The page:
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Sausage and Blueberry Salad with Fresh Vinaigrette

For each salad:

  • 2 cups salad greens
  • 1/2 cup blueberries
  • 1/2 cup sliced cucumbers
  • 2 Tbsp. Feta cheese
  • 2 Tbsp. pumpkin or sunflower seeds
  • 1 sausage link, sliced

Toss all the ingredients together and pour salad dressing over.

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Fresh Vinaigrette

  • 2/3 cup olive oil
  • 1/3 cup white vinegar
  • 3 Tbsp. ketchup (I used homemade)
  • 2 Tbsp. water
  • handful of chives, minced
  • 1/2 tsp. salt
  • 1/2 tsp. mustard powder
  • 1/2 tsp. garlic granules
  • 1/2 tsp. onion powder
  • 1/2 tsp. paprika
  • 1/2 tsp. dried oregano
  • cracked black pepper

Whisk all ingredients together well. Pour over Sausage and Blueberry salad. Store any leftovers in the fridge.

P.S. Most amazing bite? Stack in this order: Cucumber, Sausage, blueberry, feta. I promise. You. Will. EXPLODE!!!!!

Mighty Mommy Monday – Performance Anxiety

It’s Mighty Mommy Monday! Abbie of Farmer’s Daughter and I have decided to challenge you on a weekly basis.  Claim the Mighty Mommy title for yourself — every day, not just Mondays. Every week, we’ll host a link up for you to tell us what you’re doing to take care of your health: workouts, menu plans, how to keep your family active, etc. I’ve set a few goals for 2014, but my biggest is to swim a total of 30 freestyle miles this year AND run a half marathon in October! Join us!

 

Last week I just did what I wanted. I didn’t run much, I spent more time with my family and trying to manage all the school year “lasts”. It was a crazy, busy, good week. Last night, as I started supper prep a horrid stomach bug announced it’s presence. Today is better, but I still feel awful. And the anxiety set in. My workouts last week were more cross training than I usually do, so I felt like I wasn’t challenged. I mean, I never woke up sore and I usually judge the intensity of the day before’s workout by that :) I’m kind of stagnating at 2.5 miles right now. I had some pain in my knee and my calves are tighter than piano strings so I think I need to spend a little time here getting my body over this hump, so to speak. While I’m running, all the endorphins are flowing and this seems like a healthy plan.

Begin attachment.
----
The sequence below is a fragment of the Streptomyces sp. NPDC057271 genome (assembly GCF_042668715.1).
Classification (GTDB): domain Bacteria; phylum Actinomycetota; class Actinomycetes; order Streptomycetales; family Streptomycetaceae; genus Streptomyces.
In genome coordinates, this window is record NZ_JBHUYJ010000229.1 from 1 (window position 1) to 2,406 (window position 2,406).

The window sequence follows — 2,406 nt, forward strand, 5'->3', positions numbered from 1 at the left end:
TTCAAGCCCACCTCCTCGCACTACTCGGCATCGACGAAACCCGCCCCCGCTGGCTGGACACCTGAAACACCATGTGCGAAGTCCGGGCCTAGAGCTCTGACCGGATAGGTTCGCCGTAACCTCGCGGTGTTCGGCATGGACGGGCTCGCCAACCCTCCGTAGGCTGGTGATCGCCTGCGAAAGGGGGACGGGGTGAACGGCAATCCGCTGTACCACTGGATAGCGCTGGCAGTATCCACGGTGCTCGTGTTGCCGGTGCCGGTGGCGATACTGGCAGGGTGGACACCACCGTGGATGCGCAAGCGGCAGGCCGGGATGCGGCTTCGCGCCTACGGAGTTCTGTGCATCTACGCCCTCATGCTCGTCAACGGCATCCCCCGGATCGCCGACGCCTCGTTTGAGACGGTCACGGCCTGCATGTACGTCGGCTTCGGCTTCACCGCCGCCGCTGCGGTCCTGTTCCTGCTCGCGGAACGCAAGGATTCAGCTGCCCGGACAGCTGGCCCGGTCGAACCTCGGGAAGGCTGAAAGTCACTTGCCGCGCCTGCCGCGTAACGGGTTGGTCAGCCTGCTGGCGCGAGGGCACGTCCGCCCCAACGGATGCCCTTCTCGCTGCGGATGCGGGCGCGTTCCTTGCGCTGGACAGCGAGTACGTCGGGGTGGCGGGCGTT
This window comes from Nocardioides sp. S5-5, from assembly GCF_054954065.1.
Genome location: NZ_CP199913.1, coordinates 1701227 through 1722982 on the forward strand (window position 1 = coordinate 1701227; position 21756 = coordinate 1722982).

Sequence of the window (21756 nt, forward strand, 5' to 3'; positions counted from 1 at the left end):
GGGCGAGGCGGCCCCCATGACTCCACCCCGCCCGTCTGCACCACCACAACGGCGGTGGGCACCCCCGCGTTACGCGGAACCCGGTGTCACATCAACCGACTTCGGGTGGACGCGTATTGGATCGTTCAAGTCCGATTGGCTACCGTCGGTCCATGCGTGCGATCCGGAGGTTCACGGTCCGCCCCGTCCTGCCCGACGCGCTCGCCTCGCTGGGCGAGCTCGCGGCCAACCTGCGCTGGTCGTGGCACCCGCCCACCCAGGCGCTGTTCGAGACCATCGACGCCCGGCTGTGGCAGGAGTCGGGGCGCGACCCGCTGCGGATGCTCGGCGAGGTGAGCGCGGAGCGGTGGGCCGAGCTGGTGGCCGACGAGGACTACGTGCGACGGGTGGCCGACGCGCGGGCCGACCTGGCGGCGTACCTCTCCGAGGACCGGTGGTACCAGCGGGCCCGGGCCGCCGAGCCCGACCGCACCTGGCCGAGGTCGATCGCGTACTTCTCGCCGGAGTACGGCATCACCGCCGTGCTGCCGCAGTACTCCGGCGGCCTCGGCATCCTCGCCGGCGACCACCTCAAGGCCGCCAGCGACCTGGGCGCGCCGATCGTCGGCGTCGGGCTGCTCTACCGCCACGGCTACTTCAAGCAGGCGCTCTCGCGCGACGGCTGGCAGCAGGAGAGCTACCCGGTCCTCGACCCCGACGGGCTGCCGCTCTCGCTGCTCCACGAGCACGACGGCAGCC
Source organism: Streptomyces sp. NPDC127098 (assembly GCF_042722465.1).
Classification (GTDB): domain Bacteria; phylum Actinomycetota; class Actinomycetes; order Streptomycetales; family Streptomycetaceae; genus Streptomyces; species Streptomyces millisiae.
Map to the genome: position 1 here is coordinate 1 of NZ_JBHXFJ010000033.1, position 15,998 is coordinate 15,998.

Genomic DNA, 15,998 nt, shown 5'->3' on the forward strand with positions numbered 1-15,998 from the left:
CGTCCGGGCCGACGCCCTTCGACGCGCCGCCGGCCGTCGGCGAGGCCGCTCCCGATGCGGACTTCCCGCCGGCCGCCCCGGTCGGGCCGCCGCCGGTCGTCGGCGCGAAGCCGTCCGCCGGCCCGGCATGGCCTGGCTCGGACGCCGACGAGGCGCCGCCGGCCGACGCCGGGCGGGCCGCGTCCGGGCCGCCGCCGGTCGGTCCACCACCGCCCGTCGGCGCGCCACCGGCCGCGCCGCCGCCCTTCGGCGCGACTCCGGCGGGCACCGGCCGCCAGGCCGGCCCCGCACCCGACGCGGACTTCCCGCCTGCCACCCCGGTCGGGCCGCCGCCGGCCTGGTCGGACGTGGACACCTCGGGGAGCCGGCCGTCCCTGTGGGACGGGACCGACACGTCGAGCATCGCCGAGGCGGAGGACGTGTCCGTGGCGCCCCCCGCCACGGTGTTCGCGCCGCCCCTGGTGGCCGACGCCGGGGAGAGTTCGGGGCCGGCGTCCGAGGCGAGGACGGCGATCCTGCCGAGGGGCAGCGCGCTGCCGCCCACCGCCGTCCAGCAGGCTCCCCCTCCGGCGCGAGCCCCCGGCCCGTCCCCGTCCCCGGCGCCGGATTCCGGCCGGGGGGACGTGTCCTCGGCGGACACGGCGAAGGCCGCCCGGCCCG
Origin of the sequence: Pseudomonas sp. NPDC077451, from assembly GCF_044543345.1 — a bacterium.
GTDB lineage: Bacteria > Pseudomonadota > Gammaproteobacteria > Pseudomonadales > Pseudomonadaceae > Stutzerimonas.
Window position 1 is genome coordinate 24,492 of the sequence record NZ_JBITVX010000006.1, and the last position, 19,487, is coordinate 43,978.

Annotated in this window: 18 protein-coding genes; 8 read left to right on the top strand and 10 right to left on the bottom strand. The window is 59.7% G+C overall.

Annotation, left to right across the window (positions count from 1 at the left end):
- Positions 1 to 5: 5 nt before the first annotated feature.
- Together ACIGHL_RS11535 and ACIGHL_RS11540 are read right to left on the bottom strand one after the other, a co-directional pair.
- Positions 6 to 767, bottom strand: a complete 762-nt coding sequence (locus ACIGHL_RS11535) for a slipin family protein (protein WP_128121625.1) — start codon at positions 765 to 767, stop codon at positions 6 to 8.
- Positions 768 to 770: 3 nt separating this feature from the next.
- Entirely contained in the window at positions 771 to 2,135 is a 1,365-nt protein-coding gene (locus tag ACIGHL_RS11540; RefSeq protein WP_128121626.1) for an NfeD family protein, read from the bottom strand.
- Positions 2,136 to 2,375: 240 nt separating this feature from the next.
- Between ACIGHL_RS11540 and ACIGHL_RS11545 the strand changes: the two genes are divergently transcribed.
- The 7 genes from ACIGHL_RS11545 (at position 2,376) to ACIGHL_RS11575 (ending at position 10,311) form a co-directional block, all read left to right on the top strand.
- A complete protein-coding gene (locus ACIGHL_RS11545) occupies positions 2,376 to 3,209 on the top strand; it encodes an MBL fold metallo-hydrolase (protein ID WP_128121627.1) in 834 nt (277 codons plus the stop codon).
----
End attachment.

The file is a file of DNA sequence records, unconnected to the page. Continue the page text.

But then, I wake up not feeling well, emotional over stupid things and I worry. I cried in the shower because how on EARTH am I going to add on 11 more miles?! And I’m weak from being sick. And my belly is still so gross. And someone asked me two weeks ago (after an awesome run, too!) when I was due. And. And. And.

I told myself to suck it up. That this is something I committed to and I will finish it, even if I walk across the finish line. I haven’t looked at the official training plan because it’s scary to me right now. Truthfully, I haven’t really prayed over my mindset. It’s so true that the majority of the battle for these runs are in the mind. If I tell myself to do it, if I don’t allow myself the listen to the lies that I’m weak or slow and push on toward the finish, I feel strength. When I tell myself I can wimp out because of a bad day or weepy mood, I feel defeat.

I checked the training plan after I calmed myself down. It doesn’t start until July 26th. Yes. I’m stagnating at 2.5 miles. Yes. I’m struggling to rework my schedule during the summer. Yes. I’m still learning how to stretch and recover. BUT. I’m running without stopping. Even when training for the tri I had to stop and walk. Only once since graduating for college have I ever ran longer than half an hour. And you know what? I did that AFTER having two children. I did that AFTER turning 30. So it’s not too late. I’m not a lost cause. 2.5 miles is the furthest I have run since college. Considering that I’ve been so neglectful of my health in these last 10 years, I think I should be focusing on that.

So back to the mind. I’m not yet sure how to control these thoughts other than to ask the Lord to remind me every time I start slipping down that icky path of self-doubt and defeat. I’ve got a long way (literally) to go yet, but I’ve come from not being able to even jog for 5 minutes. I can run and keep up with the kids for hours. And my son is asking me to teach him how to run races. I may still have growth to complete, but what’s been done so far is amazing. Performance anxiety is not going to be something I choose to focus on… yeah, not a fan of crowds and fears of the unknowns will for sure creep in between now and October, but from now on, I’m committing to reminding myself that I can and I will. No matter what it looks like, I will.